Find KAUST at booth 1725 on the expo floor! Participate in raffles and explore their research through virtual reality headsets. ACS Career Fair hours are Sunday, 6 - 8:30 PM and 9 AM to 5 PM on Monday and Tuesday, April 2-4, 2017.

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How you feel during crunch time is a real way to determine if you are an efficient reactor or if you’re better off planning tasks. Think about the last time your professor or boss allowed you to pick the deadline for an assignment. Now, think of the time they demanded a quick turnaround for the task at hand. If you felt like you performed best with a self-selected or set deadline, then you’re more than likely a planner. But if you enjoyed the rush of the unexpected and believe you submitted quality work, then you’re probably a reactor.


There are pros and cons to being a planner and reactor. According to an article by the ACS Career Navigator (published in C&EN), there are differences in how these two work styles live in the moment, strike a balance and set expectations. Improve your project workflow by learning how to work with colleagues who complement your strengths, adding spontaneity or more structure to your life, and providing advance notice of new assignments to the appropriate team members.


Sign up for a Professional Development webinar to advance your workplace skills.

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Are you a leader at your company or trying to improve your leadership skills? It’s important to know the behaviors and habits that will make your goal a success. According to Ladders, here are five ways you can set yourself apart as a workplace leader.

  1. Know your objective and execute accordingly
  2. Establish an environment of effective communication
  3. Practice precise time investment
  4. Embrace risk, loss and failure
  5. Stay disciplined

Take advantage of leadership courses offered at the ACS National Meeting in San Francisco from April 2-4. The following four-hour courses will be facilitated:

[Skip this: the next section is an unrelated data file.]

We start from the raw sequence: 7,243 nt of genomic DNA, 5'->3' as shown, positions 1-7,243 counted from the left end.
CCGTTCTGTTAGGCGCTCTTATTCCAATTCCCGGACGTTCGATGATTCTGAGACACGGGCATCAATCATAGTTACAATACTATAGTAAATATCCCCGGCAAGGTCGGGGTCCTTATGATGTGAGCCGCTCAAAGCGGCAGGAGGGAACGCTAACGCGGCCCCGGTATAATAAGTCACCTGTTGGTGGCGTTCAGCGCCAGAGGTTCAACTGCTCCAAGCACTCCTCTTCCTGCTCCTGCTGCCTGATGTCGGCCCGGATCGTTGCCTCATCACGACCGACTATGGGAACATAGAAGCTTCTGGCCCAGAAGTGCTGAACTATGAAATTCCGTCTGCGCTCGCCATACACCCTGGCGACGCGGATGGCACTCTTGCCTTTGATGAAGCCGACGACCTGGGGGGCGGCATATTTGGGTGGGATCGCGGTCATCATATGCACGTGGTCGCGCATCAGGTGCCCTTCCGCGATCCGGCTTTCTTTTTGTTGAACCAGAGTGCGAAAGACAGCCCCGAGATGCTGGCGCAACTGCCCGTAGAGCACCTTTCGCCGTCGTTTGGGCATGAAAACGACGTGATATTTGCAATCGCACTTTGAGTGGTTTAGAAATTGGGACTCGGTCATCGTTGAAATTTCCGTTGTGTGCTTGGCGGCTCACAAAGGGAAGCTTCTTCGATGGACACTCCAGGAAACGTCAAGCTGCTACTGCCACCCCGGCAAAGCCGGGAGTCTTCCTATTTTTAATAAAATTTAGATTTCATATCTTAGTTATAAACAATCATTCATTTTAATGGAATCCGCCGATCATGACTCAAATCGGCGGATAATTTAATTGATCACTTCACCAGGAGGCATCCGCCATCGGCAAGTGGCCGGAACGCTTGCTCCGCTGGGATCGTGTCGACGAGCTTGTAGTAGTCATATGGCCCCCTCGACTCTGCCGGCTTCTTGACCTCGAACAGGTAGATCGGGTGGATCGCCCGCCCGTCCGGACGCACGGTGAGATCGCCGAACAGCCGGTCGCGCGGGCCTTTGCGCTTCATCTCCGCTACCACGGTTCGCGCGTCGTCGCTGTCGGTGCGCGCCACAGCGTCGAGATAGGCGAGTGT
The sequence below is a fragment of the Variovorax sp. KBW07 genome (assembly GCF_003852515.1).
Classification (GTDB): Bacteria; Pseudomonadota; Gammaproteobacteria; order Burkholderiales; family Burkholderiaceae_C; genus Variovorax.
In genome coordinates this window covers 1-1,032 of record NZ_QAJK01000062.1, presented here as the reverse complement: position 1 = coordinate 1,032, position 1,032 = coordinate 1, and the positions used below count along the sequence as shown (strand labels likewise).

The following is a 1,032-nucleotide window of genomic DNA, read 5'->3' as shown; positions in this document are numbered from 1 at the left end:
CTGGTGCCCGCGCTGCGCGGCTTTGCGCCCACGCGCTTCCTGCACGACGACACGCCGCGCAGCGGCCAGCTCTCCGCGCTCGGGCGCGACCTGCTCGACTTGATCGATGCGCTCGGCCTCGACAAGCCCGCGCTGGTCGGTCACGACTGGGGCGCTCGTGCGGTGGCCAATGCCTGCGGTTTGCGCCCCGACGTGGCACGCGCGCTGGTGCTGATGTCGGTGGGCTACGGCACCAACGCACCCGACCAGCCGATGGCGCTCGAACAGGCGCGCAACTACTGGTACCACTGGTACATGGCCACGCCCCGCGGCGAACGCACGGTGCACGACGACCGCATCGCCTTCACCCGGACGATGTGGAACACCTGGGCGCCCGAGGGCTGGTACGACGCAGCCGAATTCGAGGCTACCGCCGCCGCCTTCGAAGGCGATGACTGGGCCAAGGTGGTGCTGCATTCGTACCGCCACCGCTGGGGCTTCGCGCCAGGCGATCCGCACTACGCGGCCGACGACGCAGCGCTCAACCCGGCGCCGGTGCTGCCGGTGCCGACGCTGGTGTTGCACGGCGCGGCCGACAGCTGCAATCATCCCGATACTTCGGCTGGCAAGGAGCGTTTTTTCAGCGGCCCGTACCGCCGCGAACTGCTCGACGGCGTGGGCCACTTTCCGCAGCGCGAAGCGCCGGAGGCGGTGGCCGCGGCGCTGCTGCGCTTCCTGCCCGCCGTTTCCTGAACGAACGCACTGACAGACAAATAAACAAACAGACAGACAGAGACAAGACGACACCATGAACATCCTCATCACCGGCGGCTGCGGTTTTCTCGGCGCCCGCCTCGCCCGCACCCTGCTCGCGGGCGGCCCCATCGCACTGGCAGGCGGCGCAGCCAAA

• - Developing Communications Strategies
  • - Engaging Colleagues in Dialogue
  • - Leading Change
  • - Coaching and Feedback
  • - Leading Without Authority

Register for an ACS Leadership Development System course to give your resume the boost it deserves.

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As a leader, it is important to maintain your identity and momentum in order to live out your vision and lead a pack that believes in you.


According to Entrepreneur.com, “here are five steps to make sure you don’t allow the marketplace, and what others want you to be, dictate your career destiny.”


1. Don’t let negativity disrupt your goals

2. Avoid those who are envious

3. Surround yourself with those that have your back

4. Don’t be misguided by an ignorant mindset

5. Work smarter and harder than everyone else


In addition to these steps, we encourage you to take advantage of ACS Career Pathways, a program dedicated to helping budding and career chemists determine which career path is best for chemical professionals: Industry, Higher Education, Government, or Working for Yourself. Learn more about ACS Career Pathways

2017 is right around the corner, which means you will have a fresh start to getting the continued education you desire.


ACS Professional Education (ProEd) offers a wealth of courses throughout the year to accommodate the learning and exploratory needs of chemical professionals. The best part is that courses are taught in-person or online by experienced instructors who are leaders in their respective fields. Scholars can choose from a range of chemistry categories: Analytical, Biological/Medicinal, Computers/Statistics/Engineering, General, Organic/Physical, Polymer, Professional Development, and Regulatory/Environmental.